Tent Cabin
Tent Sites
Fires Allowed
Pets Allowed
Drinking Water
About Lake Waccamaw State Park
Drive In
Walk In
Hike In
Boat In
+ More
ADA Accessible
Drinking Water
Fires Allowed
Pets Allowed
Phone Service
Picnic Table
Trash Available
Lake Waccamaw State Park is located in North Carolina
34.2794 N
-78.4652 W
Get Directions
3 Reviews of Lake Waccamaw State Park
Nice place

The family and I were looking for a nice place to go camping, hiking, and fishing for spring break. We looked at the North Carolina State Parks website and found Lake Waccamaw had a few primitive camping sites we could reserve and pay in advance. As of this posting, there were five to choose from, so we chose camp site #2 on the water. 

We reserved the site about a month out. We visited the lake and camp site the week prior because we have never been there. It's about 45 minutes to an hour from Wilmington. Not a bad drive. 

On our way in, we stopped at the visitor center and asked a few questions. The staff was very helpful. On our first day we were provided with a vehicle pass to drive into our camp site for equipment/gear drop off. Good thing we stopped there! That would not have been fun. 

Then we ventured into the camping/picnic area a couple miles further into the park. The camp sites are a short walk from the parking area on the trails you would use for hiking anyways. In parking area they have bathroom facilities. In the camping areas there's a pit toilet similar to an outhouse. 

Campsite #2 is on the water in an adequately shaded area with a lake view and a lake front trail to the large dock for fishing. It was a rather relaxing camping experience for a few days. Did some light hiking on some of the trails as well as walk to the dock for a couple hours of fishing with the family. 

All the camping areas come with park benches, fire pits, and grills. Ours also happened to include a baby squirrel that stayed with us for the final 2 days we were there.

Overall we really enjoyed Lake Waccamaw state park. We would really recommend you give this place a try.

Great campground but avoid the yurt!

I have camped with a large group of friends at site #2 a couple of times, but this weekend, I wanted to camp with just my two boys, and site #5 (the yurt site) was available.  This site was new since I had camped here last.  It said it slept 6 and the website showed a pic of two beds; I *assumed* there would be four more, since it slept 6.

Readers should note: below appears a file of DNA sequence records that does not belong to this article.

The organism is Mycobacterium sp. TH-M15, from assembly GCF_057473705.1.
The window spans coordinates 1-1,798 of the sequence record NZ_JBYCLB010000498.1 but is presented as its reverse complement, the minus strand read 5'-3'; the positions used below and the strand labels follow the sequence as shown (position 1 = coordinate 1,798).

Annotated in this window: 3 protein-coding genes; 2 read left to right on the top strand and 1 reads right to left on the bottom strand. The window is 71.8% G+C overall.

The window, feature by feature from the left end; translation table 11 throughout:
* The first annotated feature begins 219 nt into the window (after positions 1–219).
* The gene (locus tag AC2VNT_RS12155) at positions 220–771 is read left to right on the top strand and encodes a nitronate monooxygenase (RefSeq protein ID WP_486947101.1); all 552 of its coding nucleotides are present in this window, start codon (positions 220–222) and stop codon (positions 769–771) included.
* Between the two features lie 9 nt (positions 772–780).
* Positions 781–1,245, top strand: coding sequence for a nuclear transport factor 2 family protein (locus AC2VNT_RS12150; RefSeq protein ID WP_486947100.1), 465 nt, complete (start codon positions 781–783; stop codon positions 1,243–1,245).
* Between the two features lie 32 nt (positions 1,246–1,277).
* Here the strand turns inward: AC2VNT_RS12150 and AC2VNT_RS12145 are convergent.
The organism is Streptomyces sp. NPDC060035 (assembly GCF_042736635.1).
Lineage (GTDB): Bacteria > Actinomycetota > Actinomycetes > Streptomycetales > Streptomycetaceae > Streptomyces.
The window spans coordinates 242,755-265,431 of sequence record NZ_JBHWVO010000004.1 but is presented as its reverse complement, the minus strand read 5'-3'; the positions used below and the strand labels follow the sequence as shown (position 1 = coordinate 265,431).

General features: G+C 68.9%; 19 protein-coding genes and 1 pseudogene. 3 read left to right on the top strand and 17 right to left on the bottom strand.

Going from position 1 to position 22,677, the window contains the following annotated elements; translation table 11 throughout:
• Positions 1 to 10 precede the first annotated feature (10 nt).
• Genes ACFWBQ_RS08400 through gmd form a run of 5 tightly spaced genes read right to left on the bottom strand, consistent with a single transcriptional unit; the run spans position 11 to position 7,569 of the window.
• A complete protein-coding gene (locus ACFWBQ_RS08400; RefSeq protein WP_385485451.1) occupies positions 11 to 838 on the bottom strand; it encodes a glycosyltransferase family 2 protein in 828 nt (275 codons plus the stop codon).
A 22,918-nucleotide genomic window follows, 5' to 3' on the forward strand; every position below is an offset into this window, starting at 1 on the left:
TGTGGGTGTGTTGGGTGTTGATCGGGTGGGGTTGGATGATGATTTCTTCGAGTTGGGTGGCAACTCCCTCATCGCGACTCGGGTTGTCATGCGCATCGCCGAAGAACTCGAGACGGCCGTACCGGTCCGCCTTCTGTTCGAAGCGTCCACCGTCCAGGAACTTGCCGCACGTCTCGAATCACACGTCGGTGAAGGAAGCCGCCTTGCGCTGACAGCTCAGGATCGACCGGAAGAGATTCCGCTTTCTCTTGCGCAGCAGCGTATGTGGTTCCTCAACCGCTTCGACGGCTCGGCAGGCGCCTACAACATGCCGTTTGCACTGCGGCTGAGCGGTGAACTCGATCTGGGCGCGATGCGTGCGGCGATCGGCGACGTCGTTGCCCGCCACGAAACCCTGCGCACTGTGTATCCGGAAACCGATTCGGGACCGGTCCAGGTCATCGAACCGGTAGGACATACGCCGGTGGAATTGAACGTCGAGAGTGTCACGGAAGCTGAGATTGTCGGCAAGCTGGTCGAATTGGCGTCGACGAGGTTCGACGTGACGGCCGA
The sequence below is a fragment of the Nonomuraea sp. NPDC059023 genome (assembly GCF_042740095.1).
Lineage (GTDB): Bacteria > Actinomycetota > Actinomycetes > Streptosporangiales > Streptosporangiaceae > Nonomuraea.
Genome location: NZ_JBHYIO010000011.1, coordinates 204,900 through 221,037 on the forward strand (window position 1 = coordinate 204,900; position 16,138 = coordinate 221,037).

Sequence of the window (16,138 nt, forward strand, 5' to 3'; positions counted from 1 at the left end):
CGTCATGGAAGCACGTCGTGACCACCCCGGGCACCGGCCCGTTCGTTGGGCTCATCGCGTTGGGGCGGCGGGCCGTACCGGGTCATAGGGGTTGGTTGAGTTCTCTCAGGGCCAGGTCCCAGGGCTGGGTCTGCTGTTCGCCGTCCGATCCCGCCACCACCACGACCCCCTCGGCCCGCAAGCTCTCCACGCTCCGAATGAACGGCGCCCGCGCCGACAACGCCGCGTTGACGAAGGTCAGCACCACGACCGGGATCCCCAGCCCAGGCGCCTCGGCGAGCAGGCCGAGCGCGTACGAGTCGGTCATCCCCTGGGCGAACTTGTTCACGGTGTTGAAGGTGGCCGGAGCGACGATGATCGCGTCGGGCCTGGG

Long story short, just 2 beds.  But the worst part was weeds growing up through the floorboards, ripped screens, doors that wouldn't zip completely, and two (purposeful) holes at the top that surely let in mosquitoes!  The boy who slept at ground level is completely bitten up, despite me spraying everyone with bug spray and using my tennis racket-style bug zapper to clear out the yurt before bed.

Our trash can was completely full (I mean, at least there's a trash can, but we could hardly use it). Our fire ring was full of ashes and the grate was jammed down.  The previous campers had left us a few jugs of water but also small pieces of trash scattered about.  What I'm trying to say was that this site was not maintained between the last visitors and us.

The campground, though, is awesome if you like roughing it.  You are allowed, thankfully, to drive to your site, but it's a hike to walk to the running water toilets, and I saw lots of people drive to them.  There is a closer pit toilet but I didn't check that out.

The lake is beautiful, shallow, warm, good fishing, fun for everyone!  Bullfrogs, peepers, and owls called all night.  Dragonflies galore flew about.  It's rustic, but relaxing.  And the visitor's center has a nice exhibit on the Carolina Bays.

First to Review
Low intensity Lake Camping

This is a great spot for campers who would like to car camp and have a swimming feature. The lake is super shallow for at least a hundred yards in all directions from the dock. Where shoes when walking on the dock, lots of nail heads and splinters.

The swimming dock is a short walk from campsite 1, but quite a hike from the other primitive group sites. There are some hiking trails that meander through the sandy pine forest. They range from a .75 mile self-guided nature trail to a 4 mile hike along the lake,

The campsite had picnic tables, fire pit, food prep counter and was not near any other campsites. The mosquitos (expectedly) were pretty voracious despite liberal application of repellent.

The pit toilet had a healthy population of spiders, but the campsite was an easy walk to flush toilets and water fountains.

It would be a nice, private place to camp in colder months, but not much to do. The sunset on the lake was absolutely gorgeous and we had it to ourselves on the first night. This is also a popular destination for locals, so there were quite a few people on the dock on Saturday.